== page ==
Tuesday, March 24, 2009
Nafta’s Promise, Unfulfilled
A General Motors assembly line in Silao, Mexico. Mexico’s exports have quintupled under Nafta, to $292 billion last year.
Nafta, signed by President Carlos Salinas of Mexico, left, and President Bill Clinton, has been in effect for 15 years.
March 24, 2009
Nafta’s Promise, Unfulfilled
By ELISABETH MALKIN
MEXICO CITY — Mexico’s former president, Carlos Salinas, used to promise that free trade and foreign investment would jump-start this country’s development, empowering a richer and more prosperous Mexico “to export goods, not people.”
Fifteen years after the North American Free Trade Agreement took effect, only the first part of that promise has been realized.
Mexico’s exports have exploded under Nafta, quintupling to $292 billion last year, but Mexico is still exporting people too, almost half a million each year, seeking opportunities in the United States that they do not have at home.
Secretary of State Hillary Rodham Clinton will arrive in Mexico on Wednesday and President Obama will visit next month. Both are expected to emphasize the successes of American-Mexican economic cooperation, but it will be hard to ignore how much in Mexico has not changed under Nafta.
Economists here say much of the blame lies with Mexican leaders, unable or unwilling to take on oligarchs and unions controlling key sectors of the economy like energy and telecommunications. But they say some blame goes to the unintended consequences of Nafta.
In some cases, Nafta produced results that were exactly the opposite of what was promised.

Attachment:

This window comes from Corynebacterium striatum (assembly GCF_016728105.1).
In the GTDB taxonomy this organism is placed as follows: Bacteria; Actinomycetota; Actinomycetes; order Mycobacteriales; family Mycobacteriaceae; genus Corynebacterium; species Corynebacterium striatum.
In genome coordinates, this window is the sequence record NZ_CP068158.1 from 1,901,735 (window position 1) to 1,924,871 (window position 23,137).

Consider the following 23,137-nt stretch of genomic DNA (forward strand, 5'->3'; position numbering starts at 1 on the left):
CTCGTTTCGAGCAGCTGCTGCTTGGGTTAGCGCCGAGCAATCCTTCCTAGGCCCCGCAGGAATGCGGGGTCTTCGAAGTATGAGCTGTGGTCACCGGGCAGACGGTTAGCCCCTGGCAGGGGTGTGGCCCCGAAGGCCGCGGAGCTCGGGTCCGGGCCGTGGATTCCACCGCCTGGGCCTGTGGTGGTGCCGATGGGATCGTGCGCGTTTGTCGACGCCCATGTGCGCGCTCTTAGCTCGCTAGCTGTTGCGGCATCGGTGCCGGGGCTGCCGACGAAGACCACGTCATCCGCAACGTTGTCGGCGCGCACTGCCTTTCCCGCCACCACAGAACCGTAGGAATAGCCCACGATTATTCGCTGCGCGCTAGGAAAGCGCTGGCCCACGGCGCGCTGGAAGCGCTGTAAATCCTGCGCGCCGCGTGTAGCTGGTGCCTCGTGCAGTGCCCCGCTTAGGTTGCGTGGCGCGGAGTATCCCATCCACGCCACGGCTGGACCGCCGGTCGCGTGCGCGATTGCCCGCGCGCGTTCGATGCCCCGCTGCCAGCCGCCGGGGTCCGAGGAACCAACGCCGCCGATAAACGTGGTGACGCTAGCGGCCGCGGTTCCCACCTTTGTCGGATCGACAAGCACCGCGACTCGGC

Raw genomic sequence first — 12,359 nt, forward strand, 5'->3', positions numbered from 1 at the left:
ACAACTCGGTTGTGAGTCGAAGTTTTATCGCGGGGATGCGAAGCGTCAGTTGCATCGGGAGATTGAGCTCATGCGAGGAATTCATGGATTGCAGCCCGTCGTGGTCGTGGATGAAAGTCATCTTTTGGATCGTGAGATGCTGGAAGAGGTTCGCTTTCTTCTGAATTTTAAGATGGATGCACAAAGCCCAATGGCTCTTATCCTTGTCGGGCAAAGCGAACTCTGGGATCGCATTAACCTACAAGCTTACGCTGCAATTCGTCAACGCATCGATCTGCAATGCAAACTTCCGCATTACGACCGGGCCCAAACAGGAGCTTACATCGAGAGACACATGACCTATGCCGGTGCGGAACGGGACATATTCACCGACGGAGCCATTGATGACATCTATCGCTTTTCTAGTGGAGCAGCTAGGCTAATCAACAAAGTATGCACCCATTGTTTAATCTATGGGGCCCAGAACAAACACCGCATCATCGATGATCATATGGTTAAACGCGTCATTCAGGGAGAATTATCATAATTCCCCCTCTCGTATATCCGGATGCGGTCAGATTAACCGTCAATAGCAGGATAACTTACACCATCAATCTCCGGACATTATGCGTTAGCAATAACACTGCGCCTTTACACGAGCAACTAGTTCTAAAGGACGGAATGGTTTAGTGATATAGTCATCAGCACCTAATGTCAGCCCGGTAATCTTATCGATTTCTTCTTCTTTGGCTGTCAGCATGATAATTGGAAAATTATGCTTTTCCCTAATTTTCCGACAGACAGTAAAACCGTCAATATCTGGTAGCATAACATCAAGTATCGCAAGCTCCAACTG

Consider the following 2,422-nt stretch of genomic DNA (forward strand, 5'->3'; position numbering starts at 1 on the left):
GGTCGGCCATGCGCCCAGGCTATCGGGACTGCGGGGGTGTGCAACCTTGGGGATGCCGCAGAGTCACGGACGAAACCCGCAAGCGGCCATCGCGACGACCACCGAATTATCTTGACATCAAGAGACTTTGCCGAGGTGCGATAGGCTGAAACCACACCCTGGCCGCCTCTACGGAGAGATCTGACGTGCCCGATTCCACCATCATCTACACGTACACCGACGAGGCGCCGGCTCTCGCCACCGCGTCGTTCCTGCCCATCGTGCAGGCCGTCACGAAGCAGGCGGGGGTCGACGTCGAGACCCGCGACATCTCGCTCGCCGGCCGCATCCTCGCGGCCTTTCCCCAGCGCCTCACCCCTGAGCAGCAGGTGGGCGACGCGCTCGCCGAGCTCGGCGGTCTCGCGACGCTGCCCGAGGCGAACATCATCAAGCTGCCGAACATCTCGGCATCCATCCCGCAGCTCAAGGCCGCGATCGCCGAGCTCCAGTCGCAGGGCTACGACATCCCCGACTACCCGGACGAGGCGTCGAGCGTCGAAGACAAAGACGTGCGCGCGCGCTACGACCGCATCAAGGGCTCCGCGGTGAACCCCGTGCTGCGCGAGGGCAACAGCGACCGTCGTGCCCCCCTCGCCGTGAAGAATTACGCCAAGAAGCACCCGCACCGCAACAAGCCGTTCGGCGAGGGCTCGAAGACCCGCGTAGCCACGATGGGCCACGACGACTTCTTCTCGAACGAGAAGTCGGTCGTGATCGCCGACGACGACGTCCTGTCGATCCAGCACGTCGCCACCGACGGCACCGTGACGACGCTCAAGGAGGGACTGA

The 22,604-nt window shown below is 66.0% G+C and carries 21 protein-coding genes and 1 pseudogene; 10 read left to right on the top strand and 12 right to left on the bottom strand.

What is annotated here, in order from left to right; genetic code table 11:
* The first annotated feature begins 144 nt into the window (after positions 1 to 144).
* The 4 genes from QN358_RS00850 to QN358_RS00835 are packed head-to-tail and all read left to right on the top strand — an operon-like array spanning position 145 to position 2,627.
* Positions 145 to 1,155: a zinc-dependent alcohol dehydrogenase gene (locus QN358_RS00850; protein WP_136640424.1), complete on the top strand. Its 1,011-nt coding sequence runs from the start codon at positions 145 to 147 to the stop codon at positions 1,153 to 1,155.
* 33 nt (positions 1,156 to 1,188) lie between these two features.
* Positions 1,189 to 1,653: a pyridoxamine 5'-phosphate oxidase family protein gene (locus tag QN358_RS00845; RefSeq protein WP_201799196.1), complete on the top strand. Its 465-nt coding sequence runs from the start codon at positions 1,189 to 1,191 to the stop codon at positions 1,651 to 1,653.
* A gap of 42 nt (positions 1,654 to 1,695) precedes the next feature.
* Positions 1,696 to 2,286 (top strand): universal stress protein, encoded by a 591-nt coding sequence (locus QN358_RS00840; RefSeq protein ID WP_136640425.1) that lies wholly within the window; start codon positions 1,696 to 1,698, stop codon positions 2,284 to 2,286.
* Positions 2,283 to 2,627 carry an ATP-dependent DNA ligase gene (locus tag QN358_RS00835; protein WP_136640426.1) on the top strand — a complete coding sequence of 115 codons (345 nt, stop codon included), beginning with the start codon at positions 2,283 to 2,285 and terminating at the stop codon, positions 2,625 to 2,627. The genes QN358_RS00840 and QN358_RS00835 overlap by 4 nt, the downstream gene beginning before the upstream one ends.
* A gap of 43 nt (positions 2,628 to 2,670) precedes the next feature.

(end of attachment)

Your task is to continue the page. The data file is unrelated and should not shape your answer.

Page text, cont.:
For instance, domestic industries were dismantled as multinationals imported parts from their own suppliers.
Local farmers were priced out of the market by food imported tariff-free. Many Mexican farmers simply abandoned their land and headed north.
Although one-quarter of Mexicans live in the countryside, they account for 44 percent of the migrants to the United States. The contradictions of Nafta are apparent in Guadalajara and the rich farmland around it.
On the road from the airport to the city, Mexico’s second-largest, a well-worn sign welcomes visitors to Mexico’s Silicon Valley. After Nafta went into effect, the comparison seemed ambitious but not out of reach.
Global giants spent billions of dollars turning Guadalajara into a manufacturing hub for the information technology industry. The industry boomed, spurred by cheap labor and the sense that Nafta guaranteed investor-friendly policies. Today the city is ringed with low-slung factories that churn out everything from BlackBerrys to digital tape storage libraries for Sun Microsystems.
But investors came because the city was already a center of technology. I.B.M, Hewlett-Packard and others had come in the 1960s and 1970s when Mexico’s market was closed.
After Nafta, the new factories imported parts from their global suppliers, wiping out local companies that had sold printed circuit boards or assembled computers under tariff protection, said Kevin P. Gallagher, a Boston University professor who has written about the Guadalajara information technology industry.